INstalled one on my 05 which was a daily rider year round. In winter my oil used to turn white from condensation in the crankcase that never was able to burn away due to the two mile ride into the plant. The Thermo bob stopped this problem. Never any oil burning experiences. RAcer
I love finding OEM KLR parts on the side of the road...
So I'm nearing having put 1000 miles on my new to me KLR, mileage is nearing 4000 on the bike. The one thing I've noticed is a weird resonant increase in vibration at 4000RPM.
The bike seems to have normal linear type thumper vibration from 0 - 3900 RPM, but at 4000 there is an amplified feeling. I have read over quite a bit of threads in multiple forums about this, but not 100% sure of the answer.
I have not yet installed my Doohick+torsion spring, but I did read in one thread that EagleMike himself noted "flawed balancer weights" in some models.
What's the overall opinion here? I can put up with the vibe if it's a healthy vibe, but it seems odd to me that the vibe is almost increased 1.5X at the 4000RPM level. Its definitely a rotational vibration specific to the engine. But why this "surge" at 4000?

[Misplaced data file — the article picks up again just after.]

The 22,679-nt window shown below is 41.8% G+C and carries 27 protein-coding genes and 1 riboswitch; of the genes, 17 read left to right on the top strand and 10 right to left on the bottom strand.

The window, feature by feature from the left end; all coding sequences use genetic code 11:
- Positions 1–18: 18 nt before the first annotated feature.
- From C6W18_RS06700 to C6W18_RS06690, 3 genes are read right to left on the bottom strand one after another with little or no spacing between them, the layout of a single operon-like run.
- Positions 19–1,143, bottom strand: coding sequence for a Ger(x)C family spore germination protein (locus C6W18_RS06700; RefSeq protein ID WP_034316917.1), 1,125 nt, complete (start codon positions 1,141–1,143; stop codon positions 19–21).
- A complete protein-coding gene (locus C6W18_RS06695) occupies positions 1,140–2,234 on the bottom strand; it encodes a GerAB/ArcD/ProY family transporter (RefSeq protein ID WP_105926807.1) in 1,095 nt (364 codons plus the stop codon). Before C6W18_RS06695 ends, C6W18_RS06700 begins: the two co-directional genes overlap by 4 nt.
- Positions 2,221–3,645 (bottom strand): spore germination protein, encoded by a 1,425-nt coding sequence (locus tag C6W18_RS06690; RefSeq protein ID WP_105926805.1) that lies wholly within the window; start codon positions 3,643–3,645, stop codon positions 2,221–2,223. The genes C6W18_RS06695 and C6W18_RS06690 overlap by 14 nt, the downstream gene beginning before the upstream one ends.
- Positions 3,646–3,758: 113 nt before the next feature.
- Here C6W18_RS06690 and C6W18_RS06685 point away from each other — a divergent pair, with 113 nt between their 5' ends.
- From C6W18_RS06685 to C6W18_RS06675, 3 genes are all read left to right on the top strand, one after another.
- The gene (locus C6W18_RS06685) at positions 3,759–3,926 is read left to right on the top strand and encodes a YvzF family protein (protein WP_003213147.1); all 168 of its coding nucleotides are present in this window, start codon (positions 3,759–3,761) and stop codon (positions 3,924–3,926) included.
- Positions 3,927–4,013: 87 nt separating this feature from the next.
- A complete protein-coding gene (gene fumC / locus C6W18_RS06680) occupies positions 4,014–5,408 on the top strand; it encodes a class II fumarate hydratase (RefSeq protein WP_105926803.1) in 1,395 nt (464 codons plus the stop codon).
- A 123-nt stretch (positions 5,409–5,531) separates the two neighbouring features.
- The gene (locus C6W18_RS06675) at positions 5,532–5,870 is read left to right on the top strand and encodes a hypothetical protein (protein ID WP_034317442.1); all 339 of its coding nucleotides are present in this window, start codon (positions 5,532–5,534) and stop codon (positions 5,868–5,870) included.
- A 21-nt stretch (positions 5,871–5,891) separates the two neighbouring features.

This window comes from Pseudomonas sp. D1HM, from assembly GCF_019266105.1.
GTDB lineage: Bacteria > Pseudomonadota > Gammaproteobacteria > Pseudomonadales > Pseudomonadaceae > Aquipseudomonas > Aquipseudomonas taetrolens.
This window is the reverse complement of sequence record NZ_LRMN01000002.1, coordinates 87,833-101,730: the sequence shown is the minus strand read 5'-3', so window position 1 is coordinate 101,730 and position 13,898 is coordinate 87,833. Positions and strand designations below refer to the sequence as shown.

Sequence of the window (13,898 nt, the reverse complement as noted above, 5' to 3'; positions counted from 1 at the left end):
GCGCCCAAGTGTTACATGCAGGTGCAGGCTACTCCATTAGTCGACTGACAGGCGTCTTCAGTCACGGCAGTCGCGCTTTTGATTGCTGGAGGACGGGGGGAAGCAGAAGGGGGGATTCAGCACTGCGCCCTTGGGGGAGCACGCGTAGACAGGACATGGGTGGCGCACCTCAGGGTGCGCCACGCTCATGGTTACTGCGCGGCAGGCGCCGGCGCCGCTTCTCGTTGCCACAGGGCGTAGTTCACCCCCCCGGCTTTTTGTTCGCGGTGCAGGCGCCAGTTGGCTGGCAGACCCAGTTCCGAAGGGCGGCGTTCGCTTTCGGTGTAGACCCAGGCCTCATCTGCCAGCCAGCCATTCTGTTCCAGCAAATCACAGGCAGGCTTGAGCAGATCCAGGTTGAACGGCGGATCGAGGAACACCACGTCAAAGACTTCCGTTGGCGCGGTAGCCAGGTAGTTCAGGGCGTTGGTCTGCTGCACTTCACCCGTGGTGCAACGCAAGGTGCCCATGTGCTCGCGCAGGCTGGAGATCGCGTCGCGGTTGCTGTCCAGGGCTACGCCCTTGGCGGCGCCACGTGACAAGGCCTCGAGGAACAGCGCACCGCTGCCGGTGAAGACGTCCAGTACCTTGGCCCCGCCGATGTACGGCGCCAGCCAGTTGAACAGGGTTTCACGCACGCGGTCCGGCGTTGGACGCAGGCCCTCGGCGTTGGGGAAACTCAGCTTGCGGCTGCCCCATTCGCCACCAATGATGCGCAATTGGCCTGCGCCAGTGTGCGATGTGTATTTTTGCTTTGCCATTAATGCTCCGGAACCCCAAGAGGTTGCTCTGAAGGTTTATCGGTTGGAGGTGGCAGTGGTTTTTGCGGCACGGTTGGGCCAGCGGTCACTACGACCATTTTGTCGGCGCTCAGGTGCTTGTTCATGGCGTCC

Sunday was mid 50s and gorgeous, saw 4 KLRs within a 2hr period. Anybody here running around south Nashville/Brentwood area Sunday afternoon? Heading for a high of 29 F tomorrow. Good timing.
I have an '01 with only 3,300 miles at present. I doubt I'll run a lot of miles in the cold months (if you want to call middle TN cold), but even in high 40's-low 50's, I noticed my temp gauge does not get far above the cold mark unless you get caught by a light. A thermostatically controlled cooling system has got to be an improvement. In the interim, I plan to implement the old cardboard over the radiator approach this coming weekend.
The Thermobob will help with your situation. My bike warms up to 185 in about 2 minutes, and the temps stay stable.